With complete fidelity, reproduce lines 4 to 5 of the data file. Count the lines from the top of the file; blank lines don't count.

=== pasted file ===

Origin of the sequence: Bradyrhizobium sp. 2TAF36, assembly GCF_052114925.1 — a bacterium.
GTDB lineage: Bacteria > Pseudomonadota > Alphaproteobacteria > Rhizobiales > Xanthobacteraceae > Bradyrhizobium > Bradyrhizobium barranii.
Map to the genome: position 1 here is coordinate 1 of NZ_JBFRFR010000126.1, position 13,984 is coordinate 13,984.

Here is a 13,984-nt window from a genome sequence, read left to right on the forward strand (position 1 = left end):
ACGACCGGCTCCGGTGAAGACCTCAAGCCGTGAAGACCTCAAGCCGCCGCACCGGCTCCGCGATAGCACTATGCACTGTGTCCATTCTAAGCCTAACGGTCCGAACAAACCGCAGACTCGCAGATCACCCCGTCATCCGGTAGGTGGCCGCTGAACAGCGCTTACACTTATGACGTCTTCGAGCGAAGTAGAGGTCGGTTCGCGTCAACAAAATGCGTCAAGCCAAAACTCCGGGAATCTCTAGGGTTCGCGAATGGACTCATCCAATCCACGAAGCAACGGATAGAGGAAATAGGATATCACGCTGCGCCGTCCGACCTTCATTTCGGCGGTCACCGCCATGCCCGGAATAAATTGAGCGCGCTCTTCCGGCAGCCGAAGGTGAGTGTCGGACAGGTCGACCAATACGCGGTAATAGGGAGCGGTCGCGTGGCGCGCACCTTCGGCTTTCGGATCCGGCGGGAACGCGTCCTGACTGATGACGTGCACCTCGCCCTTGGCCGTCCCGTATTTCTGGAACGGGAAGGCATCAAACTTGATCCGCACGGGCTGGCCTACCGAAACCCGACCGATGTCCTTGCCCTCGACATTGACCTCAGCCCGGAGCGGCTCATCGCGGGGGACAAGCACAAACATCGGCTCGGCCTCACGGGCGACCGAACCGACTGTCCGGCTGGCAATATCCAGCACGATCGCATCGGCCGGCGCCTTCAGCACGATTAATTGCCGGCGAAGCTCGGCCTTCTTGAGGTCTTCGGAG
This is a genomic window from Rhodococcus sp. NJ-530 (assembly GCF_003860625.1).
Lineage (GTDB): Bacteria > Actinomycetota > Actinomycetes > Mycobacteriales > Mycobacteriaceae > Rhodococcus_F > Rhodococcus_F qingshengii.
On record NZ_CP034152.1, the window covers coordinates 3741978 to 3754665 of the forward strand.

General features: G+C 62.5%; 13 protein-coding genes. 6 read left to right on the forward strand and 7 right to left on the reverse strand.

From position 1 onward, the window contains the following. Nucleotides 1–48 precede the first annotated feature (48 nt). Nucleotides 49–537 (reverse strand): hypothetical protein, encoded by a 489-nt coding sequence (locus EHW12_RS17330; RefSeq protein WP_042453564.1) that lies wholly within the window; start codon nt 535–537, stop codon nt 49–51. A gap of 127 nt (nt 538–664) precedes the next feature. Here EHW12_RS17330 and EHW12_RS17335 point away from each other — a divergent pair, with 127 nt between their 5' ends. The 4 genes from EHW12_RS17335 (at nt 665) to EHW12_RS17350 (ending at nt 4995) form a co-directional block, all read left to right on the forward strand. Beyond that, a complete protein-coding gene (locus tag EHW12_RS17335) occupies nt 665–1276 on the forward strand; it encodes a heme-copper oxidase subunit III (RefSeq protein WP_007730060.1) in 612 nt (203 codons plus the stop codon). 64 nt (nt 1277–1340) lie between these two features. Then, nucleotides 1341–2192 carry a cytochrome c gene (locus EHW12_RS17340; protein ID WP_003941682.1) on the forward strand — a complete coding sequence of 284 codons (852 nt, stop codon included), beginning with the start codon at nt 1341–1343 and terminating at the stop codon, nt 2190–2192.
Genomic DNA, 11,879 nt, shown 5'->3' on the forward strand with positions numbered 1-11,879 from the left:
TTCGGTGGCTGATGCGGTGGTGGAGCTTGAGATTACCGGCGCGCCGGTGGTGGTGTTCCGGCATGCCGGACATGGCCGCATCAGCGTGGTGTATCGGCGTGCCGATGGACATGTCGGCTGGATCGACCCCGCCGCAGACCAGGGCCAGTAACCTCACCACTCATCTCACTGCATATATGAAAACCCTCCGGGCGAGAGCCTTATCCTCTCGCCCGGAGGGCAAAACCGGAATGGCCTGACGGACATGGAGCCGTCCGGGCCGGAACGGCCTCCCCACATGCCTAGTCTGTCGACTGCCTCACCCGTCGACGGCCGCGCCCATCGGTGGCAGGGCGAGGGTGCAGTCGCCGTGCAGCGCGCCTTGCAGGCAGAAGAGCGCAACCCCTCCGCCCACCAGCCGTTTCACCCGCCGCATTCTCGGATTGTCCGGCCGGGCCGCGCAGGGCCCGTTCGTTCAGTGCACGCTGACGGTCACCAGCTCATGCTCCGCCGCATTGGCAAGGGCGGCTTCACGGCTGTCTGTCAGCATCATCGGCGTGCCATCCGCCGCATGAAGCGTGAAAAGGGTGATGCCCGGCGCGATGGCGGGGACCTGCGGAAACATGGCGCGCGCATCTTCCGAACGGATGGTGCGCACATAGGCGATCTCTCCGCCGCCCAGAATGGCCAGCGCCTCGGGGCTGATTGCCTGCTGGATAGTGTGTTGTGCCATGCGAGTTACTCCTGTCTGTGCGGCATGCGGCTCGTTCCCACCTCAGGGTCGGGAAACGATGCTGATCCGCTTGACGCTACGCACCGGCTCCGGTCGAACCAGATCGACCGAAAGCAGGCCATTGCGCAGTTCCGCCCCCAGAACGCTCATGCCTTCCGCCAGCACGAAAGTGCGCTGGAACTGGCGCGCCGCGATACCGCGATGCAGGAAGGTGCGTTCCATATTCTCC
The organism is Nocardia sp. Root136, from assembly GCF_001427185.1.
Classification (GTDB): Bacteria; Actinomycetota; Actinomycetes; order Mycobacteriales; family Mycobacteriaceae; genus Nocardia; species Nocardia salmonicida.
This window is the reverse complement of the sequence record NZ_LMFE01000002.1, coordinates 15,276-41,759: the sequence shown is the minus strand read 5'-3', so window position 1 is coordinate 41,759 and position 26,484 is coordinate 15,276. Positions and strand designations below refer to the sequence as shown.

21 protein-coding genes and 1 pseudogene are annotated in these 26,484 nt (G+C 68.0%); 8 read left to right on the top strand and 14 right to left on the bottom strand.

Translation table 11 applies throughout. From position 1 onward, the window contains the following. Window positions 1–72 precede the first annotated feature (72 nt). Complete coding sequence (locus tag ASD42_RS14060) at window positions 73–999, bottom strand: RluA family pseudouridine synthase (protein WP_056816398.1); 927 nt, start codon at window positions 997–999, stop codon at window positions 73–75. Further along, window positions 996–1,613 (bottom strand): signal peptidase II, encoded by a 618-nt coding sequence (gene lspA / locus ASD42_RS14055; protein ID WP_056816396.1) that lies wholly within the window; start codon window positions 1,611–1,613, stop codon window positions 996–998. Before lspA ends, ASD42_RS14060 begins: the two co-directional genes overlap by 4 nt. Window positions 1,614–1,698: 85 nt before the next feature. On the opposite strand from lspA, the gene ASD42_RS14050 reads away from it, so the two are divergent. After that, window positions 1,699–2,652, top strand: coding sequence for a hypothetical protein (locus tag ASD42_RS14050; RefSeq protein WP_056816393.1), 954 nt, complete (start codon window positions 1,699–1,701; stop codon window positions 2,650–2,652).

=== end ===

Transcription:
Here is a 13,984-nt window from a genome sequence, read left to right on the forward strand (position 1 = left end):
ACGACCGGCTCCGGTGAAGACCTCAAGCCGTGAAGACCTCAAGCCGCCGCACCGGCTCCGCGATAGCACTATGCACTGTGTCCATTCTAAGCCTAACGGTCCGAACAAACCGCAGACTCGCAGATCACCCCGTCATCCGGTAGGTGGCCGCTGAACAGCGCTTACACTTATGACGTCTTCGAGCGAAGTAGAGGTCGGTTCGCGTCAACAAAATGCGTCAAGCCAAAACTCCGGGAATCTCTAGGGTTCGCGAATGGACTCATCCAATCCACGAAGCAACGGATAGAGGAAATAGGATATCACGCTGCGCCGTCCGACCTTCATTTCGGCGGTCACCGCCATGCCCGGAATAAATTGAGCGCGCTCTTCCGGCAGCCGAAGGTGAGTGTCGGACAGGTCGACCAATACGCGGTAATAGGGAGCGGTCGCGTGGCGCGCACCTTCGGCTTTCGGATCCGGCGGGAACGCGTCCTGACTGATGACGTGCACCTCGCCCTTGGCCGTCCCGTATTTCTGGAACGGGAAGGCATCAAACTTGATCCGCACGGGCTGGCCTACCGAAACCCGACCGATGTCCTTGCCCTCGACATTGACCTCAGCCCGGAGCGGCTCATCGCGGGGGACAAGCACAAACATCGGCTCGGCCTCACGGGCGACCGAACCGACTGTCCGGCTGGCAATATCCAGCACGATCGCATCGGCCGGCGCCTTCAGCACGATTAATTGCCGGCGAAGCTCGGCCTTCTTGAGGTCTTCGGAG